Nike Prototype Sold for $1,500
After it was dug up in Bill Bowerman's backyard
Heading out the door? Read this article on the new Outside+ app available now on iOS devices for members! Download the app.
A tattered, soiled shoe unearthed in the backyard of a Eugene, Oregon, home sold for $1,500. That’s actually a fair price considering the backyard belonged to Nike co-founder Bill Bowerman, and the shoe was one of the first shoes to sport the Nike swoosh—ever.
Jordan Geller, an avid shoe collector and owner of ShoeZeum in California, purchased the artifact from Jeff Wasson, a utilities worker from Oregon. In 2010, Wasson and Bill Bowerman’s son, Tom, unearthed a buried trash pile containing dozens of shoes and an original waffle iron that was used to mold soles. Although the majority of the archeological dig is now preserved in Nike’s historical archives, Wasson asked for one piece of corporate history, and the younger Bowerman obliged.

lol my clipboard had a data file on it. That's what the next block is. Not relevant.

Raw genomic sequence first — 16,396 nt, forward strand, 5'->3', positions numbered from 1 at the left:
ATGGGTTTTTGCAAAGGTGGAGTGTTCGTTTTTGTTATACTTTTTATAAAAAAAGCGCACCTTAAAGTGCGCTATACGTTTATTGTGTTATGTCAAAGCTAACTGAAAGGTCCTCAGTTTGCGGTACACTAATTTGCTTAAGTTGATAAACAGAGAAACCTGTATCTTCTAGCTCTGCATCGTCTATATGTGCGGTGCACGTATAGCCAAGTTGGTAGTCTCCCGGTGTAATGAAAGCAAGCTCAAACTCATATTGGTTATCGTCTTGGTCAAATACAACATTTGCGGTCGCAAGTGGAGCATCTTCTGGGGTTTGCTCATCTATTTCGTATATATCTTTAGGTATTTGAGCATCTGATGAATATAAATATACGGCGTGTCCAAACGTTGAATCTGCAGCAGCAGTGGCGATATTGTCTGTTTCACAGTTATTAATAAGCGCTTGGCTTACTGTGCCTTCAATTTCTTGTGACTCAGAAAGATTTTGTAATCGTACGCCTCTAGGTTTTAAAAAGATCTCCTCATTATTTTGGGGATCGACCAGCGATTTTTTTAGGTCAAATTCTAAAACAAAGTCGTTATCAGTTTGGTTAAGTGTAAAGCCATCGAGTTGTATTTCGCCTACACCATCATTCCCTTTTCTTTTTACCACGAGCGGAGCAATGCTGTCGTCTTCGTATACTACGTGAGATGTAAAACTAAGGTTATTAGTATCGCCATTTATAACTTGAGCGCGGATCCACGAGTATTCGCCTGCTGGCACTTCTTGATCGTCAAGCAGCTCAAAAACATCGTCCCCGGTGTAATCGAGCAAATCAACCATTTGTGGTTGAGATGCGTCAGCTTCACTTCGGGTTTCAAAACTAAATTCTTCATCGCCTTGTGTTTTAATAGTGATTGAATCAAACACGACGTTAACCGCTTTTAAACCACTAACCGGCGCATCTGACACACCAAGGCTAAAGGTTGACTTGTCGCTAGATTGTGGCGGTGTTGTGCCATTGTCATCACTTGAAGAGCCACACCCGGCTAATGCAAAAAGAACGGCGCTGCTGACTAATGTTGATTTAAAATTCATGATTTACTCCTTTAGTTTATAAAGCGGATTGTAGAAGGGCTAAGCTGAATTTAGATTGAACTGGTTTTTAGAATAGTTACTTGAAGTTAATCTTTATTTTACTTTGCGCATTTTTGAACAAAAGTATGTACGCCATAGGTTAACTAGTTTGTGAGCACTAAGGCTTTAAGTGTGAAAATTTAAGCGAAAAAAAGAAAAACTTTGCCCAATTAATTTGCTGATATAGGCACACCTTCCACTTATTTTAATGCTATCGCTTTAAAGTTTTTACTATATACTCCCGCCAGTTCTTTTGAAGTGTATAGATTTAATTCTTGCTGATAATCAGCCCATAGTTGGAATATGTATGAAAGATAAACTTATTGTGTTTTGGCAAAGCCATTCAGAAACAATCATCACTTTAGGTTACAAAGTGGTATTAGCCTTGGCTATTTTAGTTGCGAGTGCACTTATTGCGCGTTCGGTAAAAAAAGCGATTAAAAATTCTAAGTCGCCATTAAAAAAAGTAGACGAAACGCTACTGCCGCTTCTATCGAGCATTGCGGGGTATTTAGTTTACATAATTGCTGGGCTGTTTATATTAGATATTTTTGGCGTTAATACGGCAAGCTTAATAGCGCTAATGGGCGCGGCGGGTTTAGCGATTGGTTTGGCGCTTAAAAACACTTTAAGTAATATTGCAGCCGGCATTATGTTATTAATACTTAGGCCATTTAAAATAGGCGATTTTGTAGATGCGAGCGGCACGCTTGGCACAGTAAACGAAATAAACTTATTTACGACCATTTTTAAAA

“This is the first real prototype that I’ve ever seen come to market. It’s a once-in-a-lifetime find,” Geller told ESPN. “This shoe is really special … because Bill Bowerman made this from his hands.”
Bill Bowerman, who passed away in 1999 and was the track coach at the University of Oregon’s Eugene campus until 1972, created the first Nike shoes in the 1970s. The latest addition to Geller’s collection is believed to be a prototype of the Moon Shoe, the first Nike shoe with the iconic swoosh made under the company’s previous name, Blue Ribbon Sports.
After decades underground, the relic now is framed on Geller’s fireplace.
Photo: Natalie Langdon